The popularity of these unfiltered sites has forced colleges to adopt more open, honest messaging channels. “This generation of students questions every source,” says Daniel Creasy, the former associate director of undergraduate admissions at Johns Hopkins University. “You give them a pretty viewbook, they like the pictures, but they don’t believe you’re telling them the truth.”
At Johns Hopkins, Creasy launched a blogging initiative at the start of 2006 with 10 students who wrote about their college experiences. Now the school boasts 25 student bloggers and the format is a common offering on admissions departments’ websites.
“There needs to be an authenticity to the story,” says Creasy, who did not review students’ posts before they were published. “What better way to have your students tell that story than through social media, where you can present not just one perspective, like you can do on a tour, but multitudes of perspectives?”
Though the aim of an admissions blog is clear, the Johns Hopkins student blog posts are not all sales pitches. Students have discussed the anxiety caused by their college workload and the social scene that exists for underage students who don’t drink. One current blogger, Allysa Dittmar, wrote about how she coped with her mother committing suicide and used the platform to promote suicide prevention initiatives. “We want to be as honest as possible about Hopkins,” she says. “I really love the freedom. I’ve become a huge advocate for suicide awareness and prevention, and the blogs definitely helped me to voice my beliefs.”
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With blogs and Facebook now well-established tools for student engagement, the race is on to find the new platforms that will help admissions departments gain an online advantage. Marquette is on nearly a dozen different social platforms, including Google+ and LinkedIn. “When you see a quick Instagram photo that I’ve taken on campus, you feel like you’re there,” says Tim Cigelske, Marquette’s director of social media. “Hopefully you can picture yourself doing the same thing.”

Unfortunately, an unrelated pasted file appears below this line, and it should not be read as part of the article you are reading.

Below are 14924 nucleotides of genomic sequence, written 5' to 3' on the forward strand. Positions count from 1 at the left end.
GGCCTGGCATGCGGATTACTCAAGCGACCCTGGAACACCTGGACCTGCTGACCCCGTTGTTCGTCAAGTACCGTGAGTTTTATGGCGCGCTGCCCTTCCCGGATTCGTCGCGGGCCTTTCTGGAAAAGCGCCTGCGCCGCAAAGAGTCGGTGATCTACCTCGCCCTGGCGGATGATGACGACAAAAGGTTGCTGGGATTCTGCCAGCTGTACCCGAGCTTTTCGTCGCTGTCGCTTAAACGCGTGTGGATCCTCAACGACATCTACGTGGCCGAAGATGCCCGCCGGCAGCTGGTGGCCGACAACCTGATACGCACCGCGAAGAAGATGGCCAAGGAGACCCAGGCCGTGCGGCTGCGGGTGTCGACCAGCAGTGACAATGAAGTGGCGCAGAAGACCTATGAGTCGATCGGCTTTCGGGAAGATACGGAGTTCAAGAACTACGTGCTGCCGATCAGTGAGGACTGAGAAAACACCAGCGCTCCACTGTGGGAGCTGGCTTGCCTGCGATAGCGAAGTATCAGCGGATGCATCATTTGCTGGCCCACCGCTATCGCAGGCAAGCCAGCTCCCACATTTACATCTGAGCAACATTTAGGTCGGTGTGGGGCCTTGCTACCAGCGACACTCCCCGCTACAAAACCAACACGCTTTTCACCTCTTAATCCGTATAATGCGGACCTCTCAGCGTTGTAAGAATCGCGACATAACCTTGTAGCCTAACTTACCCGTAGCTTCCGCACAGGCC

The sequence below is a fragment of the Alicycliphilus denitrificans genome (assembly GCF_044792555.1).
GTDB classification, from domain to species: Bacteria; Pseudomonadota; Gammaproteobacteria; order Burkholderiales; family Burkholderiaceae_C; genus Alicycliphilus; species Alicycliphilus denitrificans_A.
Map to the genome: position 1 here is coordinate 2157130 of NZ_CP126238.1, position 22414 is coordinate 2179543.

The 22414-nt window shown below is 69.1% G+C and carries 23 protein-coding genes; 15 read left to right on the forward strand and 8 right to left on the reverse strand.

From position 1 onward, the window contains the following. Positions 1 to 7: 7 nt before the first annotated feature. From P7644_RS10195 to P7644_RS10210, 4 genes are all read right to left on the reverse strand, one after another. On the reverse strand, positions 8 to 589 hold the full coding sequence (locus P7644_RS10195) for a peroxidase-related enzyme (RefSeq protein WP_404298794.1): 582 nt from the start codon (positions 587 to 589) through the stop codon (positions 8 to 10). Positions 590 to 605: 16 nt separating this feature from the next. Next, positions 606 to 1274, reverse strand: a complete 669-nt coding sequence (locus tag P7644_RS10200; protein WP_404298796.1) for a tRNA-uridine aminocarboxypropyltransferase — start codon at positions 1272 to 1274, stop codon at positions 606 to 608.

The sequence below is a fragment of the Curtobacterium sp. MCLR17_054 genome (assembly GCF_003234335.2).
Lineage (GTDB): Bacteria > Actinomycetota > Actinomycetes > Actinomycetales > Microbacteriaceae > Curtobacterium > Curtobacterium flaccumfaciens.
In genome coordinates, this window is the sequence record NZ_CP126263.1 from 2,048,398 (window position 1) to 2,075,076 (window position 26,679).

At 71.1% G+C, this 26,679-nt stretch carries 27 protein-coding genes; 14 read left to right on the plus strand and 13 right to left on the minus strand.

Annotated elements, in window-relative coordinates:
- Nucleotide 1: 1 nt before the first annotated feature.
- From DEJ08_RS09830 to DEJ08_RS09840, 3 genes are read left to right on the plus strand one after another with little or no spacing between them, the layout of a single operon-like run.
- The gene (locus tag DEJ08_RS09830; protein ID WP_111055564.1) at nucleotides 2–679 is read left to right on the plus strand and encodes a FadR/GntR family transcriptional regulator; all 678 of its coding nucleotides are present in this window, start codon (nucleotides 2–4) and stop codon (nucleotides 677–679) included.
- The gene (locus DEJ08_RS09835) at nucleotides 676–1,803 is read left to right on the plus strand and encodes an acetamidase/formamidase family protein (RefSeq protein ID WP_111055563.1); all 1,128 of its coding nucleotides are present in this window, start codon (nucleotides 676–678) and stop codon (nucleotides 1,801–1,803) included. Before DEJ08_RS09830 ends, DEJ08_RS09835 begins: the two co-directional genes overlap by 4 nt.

Not all schools are convinced that going social is the way to lure in students, though. While Rice University boasts Twitter and Facebook accounts, Vice President for Enrollment Chris Muñoz says it’s not a huge focal point for his office. “Rightly or wrongly, I tend to be a little bit old fashioned in that I really believe that social media is personal,” he says. “Visiting the campus is everything. If you’re really trying to influence a decision, that’s how it happens.”
Perhaps more importantly, the parents who are often funding a child’s education prefer to learn about a school the old-fashioned way. Still, with a quarter of college applicants applying to seven or more schools, it’s tough for many students to visit every school they apply to. That makes the virtual pitch all the more important, so expect to see more YouTube campus tours, Pinterest dorm decorating guides, and Facebook pages for admissions officers in the future. But even with colleges talking more and more, they’ll have to ensure what they’re saying rings true to potential applicants.
“We do fall prey to talking about all of our good stories and always portraying everything as positive and perfect for every student,” says Stephanie Dupaul, associate vice president for enrollment management at Southern Methodist University. “It’s really incumbent on schools to try and be more authentic and not try to market ourselves as all things for every student, but instead be who we really are.”
This is the second part in a series about the new ways that colleges are using social media in the admissions process. Click here for part one about the ways in which college admissions departments research high school applicants online.